Whistleblower lawsuit alleges safety shortcuts in Albuquerque Rapid Transit

A traffic engineer filed a whistleblower lawsuit against the city of Albuquerque, alleging he was fired after expressing concerns about traffic safety problems with the troubled Albuquerque Rapid Transit project that may have led to two deaths.

The Albuquerque Journal first reported about John Kolessar’s lawsuit filed Friday in district court in Albuquerque. In addition to the city being sued, so were his former supervisors, Melissa Lozoya and Keith Reed.

The lawsuit will add fuel to the fire over the controversial ART project along Central Avenue, which is two years late being fully implemented partly because of faulty electric buses that were scrapped in favor of traditional diesel buses. The project also allegedly caused the demise of 60 businesses along the city’s Route 66 corridor.

Route 66 News obtained a copy of the 15-page lawsuit filed by Kolessar. Among the allegations:

  • A myriad of “dangerous” traffic conditions was created by improperly placed signals, U-turns and crosswalks — the latter which led to two pedestrian deaths, including one recently settled by the city.
  • The city failed to abide by federal safety requirements with ART signs, and it rebuilt intersections without engineering studies “in violation of federal, state and local laws.”
  • Kolessar’s job was to inform the city so it would conform to standards for traffic-control devices. “On numerous occasions, including in the context of ART, Mr. Kolessar’s supervisors directed him to disregard … safety requirements” and “the city failed to address Mr. Kolessar’s concerns.”
  • The city bypassed such regulations “for political or budgetary reasons.” Citing one city official, Kolessar stated: “He and others did this to appease City Council members, the Mayor, and other important and influential people.” The mayor was Richard Berry, who shepherded ART through the city council and no longer is in office.
  • In one instance in September 2016, Kolessar attended a meeting where Reed “provided false information regarding traffic sign replacement to high-ranking City officials, including the City’s Chief Administrative Officer.”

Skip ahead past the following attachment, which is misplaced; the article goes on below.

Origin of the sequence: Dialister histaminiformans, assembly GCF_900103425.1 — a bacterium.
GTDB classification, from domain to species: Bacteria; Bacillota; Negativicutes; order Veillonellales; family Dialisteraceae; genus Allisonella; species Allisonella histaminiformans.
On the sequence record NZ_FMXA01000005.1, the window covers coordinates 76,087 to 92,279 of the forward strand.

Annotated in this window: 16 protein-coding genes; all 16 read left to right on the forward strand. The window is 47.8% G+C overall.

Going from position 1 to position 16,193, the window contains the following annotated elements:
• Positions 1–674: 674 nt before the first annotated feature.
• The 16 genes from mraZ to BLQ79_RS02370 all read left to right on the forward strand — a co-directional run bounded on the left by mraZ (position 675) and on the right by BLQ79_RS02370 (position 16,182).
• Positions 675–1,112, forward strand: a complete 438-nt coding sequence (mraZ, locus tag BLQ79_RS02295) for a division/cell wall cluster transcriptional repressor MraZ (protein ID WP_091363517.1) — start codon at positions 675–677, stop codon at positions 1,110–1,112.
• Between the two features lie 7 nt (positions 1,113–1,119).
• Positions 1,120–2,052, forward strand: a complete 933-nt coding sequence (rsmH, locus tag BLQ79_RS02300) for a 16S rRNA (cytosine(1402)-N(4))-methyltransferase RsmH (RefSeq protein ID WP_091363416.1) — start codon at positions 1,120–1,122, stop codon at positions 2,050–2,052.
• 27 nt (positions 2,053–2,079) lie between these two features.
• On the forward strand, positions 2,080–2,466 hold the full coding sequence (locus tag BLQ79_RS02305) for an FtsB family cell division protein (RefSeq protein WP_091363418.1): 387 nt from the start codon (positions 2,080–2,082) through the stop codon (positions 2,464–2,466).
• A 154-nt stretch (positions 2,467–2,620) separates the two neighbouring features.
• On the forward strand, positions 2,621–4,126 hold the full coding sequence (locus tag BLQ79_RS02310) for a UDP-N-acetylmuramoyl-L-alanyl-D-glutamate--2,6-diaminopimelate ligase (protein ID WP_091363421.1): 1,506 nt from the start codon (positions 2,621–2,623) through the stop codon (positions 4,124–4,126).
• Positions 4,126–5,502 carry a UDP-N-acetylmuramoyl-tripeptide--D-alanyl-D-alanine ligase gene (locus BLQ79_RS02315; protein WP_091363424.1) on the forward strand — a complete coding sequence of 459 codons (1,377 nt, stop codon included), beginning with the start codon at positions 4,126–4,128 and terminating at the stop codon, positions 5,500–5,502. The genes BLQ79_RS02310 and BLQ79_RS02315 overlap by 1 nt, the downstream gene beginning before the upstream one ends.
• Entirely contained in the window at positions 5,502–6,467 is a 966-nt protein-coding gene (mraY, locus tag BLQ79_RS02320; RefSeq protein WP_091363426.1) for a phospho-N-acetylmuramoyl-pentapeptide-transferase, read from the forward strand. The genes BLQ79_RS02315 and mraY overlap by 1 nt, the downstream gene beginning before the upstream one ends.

• Lozoya scoffed at Kolessar’s safety concerns in an email: “You have a habit of citing reduction in accidents, personal injury, property damage liability or increases in traffic flow to support your self-serving generalizations.”
  • Kolessar also said at least one employee was not being paid at the same amount as equally qualified workers and reported it to his supervisors as discrimination.
  • Kolessar said a city official changed his work schedule and placed a GPS tracker on his vehicle “to drum up minor personnel infractions against him.”
  • Kolessar notes he’s a traffic engineer with more than 40 years of experience and never had a negative work evaluation before ART.

There’s more in the lawsuit, but those are among the high points. Engineers, in general, are meticulous and keep a lot of notes and evidence because their duties demand it.

I suspect it’s going to get uncomfortable for a number of city employees when they have to testify under oath in depositions in lawyers’ offices. Unsavory things tend to get uncovered during the discovery process.

You can read the lawsuit below:

(A screen-capture image from a video of an Albuquerque Rapid Transit sign on Central Avenue)

5 thoughts on “Whistleblower lawsuit alleges safety shortcuts in Albuquerque Rapid Transit

  1. The latest stage in a scheme damned from the start. Please tell me how do I view the “screen-capture image from a video of an Albuquerque Rapid Transit sign on Central Avenue)”.

  2. Well, excuse the expression but it sounds to me like the shit just hit the fan.

    I was on Route 66 in ABQ in July 2018. I stayed at the Quality Inn at 13317 Central Ave NE because I needed to be near Tramway Blvd in the morning. Also, I knew there was a self-serve coin-op laundry in the stripmall across Central Ave. As it happens, ART’s #66 bus line terminates and lays over at a bus stop called Wenonah & Tramway, right there by the stripmall. As I was waiting for my laundry to finish, I walked over and buttonholed a bus driver. I identified myself as a public transit professional and just wanted to ask him some questions about the progress of the Central Avenue project. All I could get out of him for sure was that the electrically powered buses had been withdrawn from service because they were mechanically unreliable. Maybe he just didn’t know any more. Or maybe he knew that this was such a hot topic that the less said, the better. After all, if you don’t know whom you’re talking to, you might say something that could cost you your job.

    I have a sneaking and unwelcome suspicion that this lawsuit will be very public, very ugly, and very expensive.

    It’s a shame and my heart aches to see it. At inception, I thought it was an idea that had potential, but it was handled by the wrong people, and that spoiled it all. What a shame. What a waste.

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